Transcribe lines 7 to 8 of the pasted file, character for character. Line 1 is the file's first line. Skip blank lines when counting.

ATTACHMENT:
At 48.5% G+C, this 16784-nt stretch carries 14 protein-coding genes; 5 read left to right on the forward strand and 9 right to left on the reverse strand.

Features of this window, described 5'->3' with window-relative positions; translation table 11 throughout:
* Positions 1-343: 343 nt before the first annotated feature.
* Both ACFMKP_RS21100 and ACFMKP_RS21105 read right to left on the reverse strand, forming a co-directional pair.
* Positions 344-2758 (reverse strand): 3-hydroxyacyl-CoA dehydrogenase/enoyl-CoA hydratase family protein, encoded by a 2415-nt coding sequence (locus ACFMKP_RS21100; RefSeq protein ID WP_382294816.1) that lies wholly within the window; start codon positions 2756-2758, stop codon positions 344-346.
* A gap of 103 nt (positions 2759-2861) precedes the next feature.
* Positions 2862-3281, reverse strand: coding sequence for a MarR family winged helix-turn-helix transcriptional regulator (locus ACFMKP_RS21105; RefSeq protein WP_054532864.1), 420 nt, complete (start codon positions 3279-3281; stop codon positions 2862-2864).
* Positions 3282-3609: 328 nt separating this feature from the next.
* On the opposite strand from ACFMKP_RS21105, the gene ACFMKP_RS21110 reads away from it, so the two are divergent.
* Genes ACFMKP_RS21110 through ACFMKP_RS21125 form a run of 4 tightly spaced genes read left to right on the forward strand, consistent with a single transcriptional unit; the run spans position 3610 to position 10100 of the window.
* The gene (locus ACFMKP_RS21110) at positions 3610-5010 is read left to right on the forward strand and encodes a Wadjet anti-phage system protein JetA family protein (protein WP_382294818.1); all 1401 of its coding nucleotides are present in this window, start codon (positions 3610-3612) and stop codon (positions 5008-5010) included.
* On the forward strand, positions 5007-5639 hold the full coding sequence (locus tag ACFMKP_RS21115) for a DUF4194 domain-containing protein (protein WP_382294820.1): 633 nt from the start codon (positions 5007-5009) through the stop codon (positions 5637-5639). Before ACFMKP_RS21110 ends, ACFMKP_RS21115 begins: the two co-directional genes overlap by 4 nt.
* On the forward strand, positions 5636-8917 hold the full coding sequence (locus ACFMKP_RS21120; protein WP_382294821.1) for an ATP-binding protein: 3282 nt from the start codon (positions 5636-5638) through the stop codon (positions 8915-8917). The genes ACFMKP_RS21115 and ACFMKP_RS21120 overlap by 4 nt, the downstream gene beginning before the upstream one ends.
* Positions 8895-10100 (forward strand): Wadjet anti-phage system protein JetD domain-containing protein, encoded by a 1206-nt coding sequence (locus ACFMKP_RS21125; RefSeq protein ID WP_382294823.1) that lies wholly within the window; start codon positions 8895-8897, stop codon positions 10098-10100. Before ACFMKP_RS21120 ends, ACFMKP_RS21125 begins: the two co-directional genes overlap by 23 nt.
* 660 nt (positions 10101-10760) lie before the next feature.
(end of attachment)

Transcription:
* Positions 2862-3281, reverse strand: coding sequence for a MarR family winged helix-turn-helix transcriptional regulator (locus ACFMKP_RS21105; RefSeq protein WP_054532864.1), 420 nt, complete (start codon positions 3279-3281; stop codon positions 2862-2864).
* Positions 3282-3609: 328 nt separating this feature from the next.